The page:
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Gene expression profiles of bovine uninucleate trophoblast cells and trophoblast giant cells: a data note
BMC Research Notes volume 13, Article number: 115 (2020)
In the bovine placenta, intimate fetomaternal contact is restricted to placentomes. Within the placentomes fetal chorionic villi interdigitate with corresponding maternal caruncular crypts. The trophoblast epithelium covering the chorionic villi consists of 80% uninucleate trophoblast cells (UTCs) and 20% trophoblast giant cells (TGCs). TGCs migrate toward the endometrium and fuse with endometrial cells to form short-lived fetomaternal hybrid cells. Thereby the TGCs transport molecules of fetal origin across the placental barrier into the maternal compartment. The UTC/TGC ratio is constant during pregnancy because UTCs can differentiate into new TGCs to replace spent TGCs. However, our understanding of this differentiation process was sparse. Therefore, we collected the data to study the gene expression profiles in UTCs and TGCs and to identify differently expressed genes between the two trophoblast cell populations. Using Gene Ontology analysis, we wanted to identify biological processes and pathways that play an important role in the differentiation of UTCs into TGCs.
Bovine placentas were from days 118 to 130 of gestation. We obtained virtually pure UTCs and TGCs using a fluorescence-activated cell sorting (FACS) method. Total RNA was extracted from the UTC and TGC isolates, labeled and hybridized to Affymetrix Bovine Gene 1.0 ST Arrays.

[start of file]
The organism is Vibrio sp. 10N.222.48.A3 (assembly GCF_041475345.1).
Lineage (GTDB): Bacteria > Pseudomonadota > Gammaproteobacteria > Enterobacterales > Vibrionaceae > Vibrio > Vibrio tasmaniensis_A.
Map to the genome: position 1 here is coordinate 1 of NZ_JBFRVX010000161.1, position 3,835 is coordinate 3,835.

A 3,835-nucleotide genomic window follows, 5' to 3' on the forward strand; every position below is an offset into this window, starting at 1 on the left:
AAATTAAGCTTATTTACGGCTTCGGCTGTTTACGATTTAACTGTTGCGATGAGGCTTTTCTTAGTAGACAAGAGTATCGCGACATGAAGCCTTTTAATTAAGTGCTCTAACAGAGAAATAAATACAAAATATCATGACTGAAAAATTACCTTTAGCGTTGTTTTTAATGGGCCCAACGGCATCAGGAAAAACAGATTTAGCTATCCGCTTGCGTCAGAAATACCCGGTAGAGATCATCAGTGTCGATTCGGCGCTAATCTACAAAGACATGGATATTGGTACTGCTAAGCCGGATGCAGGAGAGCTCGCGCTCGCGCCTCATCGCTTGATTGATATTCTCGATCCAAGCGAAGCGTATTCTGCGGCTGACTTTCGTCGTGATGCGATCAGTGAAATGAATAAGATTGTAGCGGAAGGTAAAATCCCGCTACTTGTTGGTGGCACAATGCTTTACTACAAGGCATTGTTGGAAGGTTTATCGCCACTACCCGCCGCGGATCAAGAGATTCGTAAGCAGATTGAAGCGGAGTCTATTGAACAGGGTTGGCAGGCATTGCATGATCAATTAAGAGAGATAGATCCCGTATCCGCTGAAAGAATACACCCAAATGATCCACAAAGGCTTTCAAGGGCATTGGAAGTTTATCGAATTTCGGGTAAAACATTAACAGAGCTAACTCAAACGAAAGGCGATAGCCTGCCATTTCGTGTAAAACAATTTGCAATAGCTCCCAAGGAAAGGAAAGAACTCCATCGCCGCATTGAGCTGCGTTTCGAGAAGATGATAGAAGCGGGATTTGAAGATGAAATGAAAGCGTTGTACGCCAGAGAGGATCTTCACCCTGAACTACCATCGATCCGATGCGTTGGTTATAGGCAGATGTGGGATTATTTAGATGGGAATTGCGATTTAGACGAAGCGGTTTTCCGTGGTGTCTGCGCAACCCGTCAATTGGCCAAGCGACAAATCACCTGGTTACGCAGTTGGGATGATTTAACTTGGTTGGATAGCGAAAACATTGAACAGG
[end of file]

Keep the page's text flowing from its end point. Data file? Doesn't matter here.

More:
In the bovine placenta, intimate fetomaternal contact is restricted to discrete mushroom-shaped structures termed placentomes. Within the placentomes widely ramified fetal chorionic villi interdigitate with corresponding maternal caruncular crypts. The trophoblast epithelium covering the chorionic villi consists of two cell types: 80% uninucleate trophoblast cells (UTCs) and 20% trophoblast giant cells (TGCs). The TGCs are an important source of estrogens that act on the maternal endometrium, but also on the trophoblast itself. In addition, the cytoplasm of TGCs includes numerous granules containing placental lactogen (PL) and pregnancy-associated glycoproteins (PAGs).The TGCs are capable of migrating toward the endometrium and fuse with endometrial cells to form short-lived fetomaternal hybrid cells. Thereby the TGCs transport molecules of fetal origin, including PL and PAGs, across the placental barrier into the maternal compartment. The UTC/TGC ratio is almost constant during pregnancy because UTCs can differentiate into new TGCs to replace spent TGCs. This ongoing regeneration of TGCs is essential for maintaining pregnancy but our understanding of this differentiation process was sparse. Therefore, we performed this first microarray study of virtually pure bovine UTCs and TGCs to analyze their gene expression profiles and identify differentially expressed genes between the two trophoblast cell populations. Using Gene Ontology analysis, we wanted to identify biological processes and pathways that play an important role in the differentiation of UTCs into TGCs .